For years now, major cities around the world have been suffering from housing shortages. Many architects have been coming up with clever solutions, dreaming up everything from micro apartments to turning unexpected structures into homes. However, it seems the best ideas are coming from sci-fi movies like Bladerunner which show the future of cities as towering skyscrapers packed with efficiency apartments. Or perhaps the solution to dealing with overpopulation is colonizing Mars and the asteroid belt like on the show The Expanse. Architect Stefano Boeri sees the future as both.
However, unlike the cold, dirty, lifeless concrete towers science fiction sees as the future of housing, Boeri envisions a landscape of high-rise forests, bringing life to concrete, urban jungles.
With the shocking news that we only have until 2030 to stop “catastrophic climate change,” people around the world are looking at what we can do right now to save the planet before it’s too late. For years, architects have been striving to develop sustainable structures that aren’t just low-impact, but help to improve the quality of the environment in which they are built. Based in Italy, Boeri has already begun a process of developing innovative residential structures that bring the forests back to cities. He calls them Vertical Forests and he sees this as the future of housing and a solution to stopping climate change all rolled into one.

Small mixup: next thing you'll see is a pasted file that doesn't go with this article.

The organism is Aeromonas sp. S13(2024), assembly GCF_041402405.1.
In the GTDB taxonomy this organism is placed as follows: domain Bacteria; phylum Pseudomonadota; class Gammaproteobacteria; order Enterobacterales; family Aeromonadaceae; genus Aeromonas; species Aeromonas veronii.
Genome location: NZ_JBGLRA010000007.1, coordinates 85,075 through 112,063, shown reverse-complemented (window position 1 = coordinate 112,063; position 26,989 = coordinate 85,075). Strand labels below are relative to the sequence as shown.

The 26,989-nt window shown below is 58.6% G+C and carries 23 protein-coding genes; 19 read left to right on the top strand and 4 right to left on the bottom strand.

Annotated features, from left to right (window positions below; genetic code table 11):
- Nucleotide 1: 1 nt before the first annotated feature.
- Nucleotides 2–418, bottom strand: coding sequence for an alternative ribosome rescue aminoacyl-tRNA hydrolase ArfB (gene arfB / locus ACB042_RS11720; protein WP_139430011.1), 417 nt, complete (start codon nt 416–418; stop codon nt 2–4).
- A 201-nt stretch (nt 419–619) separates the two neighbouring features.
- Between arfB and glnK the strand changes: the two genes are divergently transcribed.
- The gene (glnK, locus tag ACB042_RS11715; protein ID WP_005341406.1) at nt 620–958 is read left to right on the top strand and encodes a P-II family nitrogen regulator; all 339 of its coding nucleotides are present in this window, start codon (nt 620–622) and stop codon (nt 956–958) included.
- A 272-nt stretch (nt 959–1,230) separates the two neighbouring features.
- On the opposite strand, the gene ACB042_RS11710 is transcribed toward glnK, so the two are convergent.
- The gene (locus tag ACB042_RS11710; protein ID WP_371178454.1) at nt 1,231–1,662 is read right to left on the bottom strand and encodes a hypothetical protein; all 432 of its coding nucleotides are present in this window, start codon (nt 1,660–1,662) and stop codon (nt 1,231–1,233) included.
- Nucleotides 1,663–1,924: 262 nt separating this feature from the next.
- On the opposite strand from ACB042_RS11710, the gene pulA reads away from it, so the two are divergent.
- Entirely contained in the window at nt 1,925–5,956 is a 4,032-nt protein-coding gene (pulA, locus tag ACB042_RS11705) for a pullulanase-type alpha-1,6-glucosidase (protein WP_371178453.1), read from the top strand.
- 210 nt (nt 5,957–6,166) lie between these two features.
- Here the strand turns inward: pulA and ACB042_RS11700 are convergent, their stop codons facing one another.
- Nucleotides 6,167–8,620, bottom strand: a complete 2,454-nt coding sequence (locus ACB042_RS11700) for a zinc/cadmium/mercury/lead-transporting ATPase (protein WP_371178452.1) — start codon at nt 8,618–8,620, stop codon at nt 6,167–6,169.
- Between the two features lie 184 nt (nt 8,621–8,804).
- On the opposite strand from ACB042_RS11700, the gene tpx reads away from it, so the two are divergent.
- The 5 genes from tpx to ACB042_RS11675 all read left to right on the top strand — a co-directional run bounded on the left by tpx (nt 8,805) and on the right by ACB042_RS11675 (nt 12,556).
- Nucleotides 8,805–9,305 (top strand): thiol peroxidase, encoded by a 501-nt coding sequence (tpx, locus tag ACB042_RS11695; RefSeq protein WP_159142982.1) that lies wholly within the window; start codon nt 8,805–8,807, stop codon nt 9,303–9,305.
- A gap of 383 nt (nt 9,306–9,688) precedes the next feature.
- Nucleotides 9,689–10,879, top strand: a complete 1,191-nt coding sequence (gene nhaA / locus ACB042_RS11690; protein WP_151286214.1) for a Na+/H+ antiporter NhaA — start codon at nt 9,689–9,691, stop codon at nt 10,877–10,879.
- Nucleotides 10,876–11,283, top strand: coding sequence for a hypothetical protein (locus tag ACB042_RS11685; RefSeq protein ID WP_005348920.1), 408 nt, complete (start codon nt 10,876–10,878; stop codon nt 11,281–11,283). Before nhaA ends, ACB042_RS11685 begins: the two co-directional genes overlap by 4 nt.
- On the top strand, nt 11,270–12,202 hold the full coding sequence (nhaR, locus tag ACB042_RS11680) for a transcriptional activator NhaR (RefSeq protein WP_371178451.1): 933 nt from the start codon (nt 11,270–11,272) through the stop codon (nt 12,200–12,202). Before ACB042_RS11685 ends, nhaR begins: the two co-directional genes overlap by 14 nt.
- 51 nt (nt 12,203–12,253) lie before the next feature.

His vision has already been realized in Milan, with the construction of two of his Vertical Forest towers. In total, the towers contain 800 trees, 4,500 shrubs, and 15,000 plants. The density of all this foliage means that the towers create their own microclimate which rids the air of dust and CO2 while producing oxygen and humidity. The Vertical Forests also become a mini ecosystem in their own right, attracting birds and insects which help to pollinate the plants and keep the forest thriving.
The positive environmental impact isn’t the only benefit brought by the Vertical Forests. The people who live inside of the towers get to enjoy beautiful city views while being protected from the sun’s harmful rays. The heavy foliage provides acoustic buffering from the loud noises of the city. And there is also the advantage of squeezing more housing into a smaller area by going up rather than trying to spread out.
While his hometown of Milan was the testing ground for the Vertical Forests, Boeri has been hard at work planning towers for other major cities and beyond. Construction is already underway in several cities throughout the world including Beijing and Paris.
But Boeri is not stopping there.
He’s developing ideas for Vertical Forests that can be built on Mars once humans finally reach the red planet. The project, dubbed “Vertical Forest Seeds on Mars,” is aiming for a “new Shanghai” to be built in the year 2117. So, while he won’t be around to see this one to fruition, Boeri is laying the groundwork so future generations can ensure humanity’s survival should we ever need to leave this planet.
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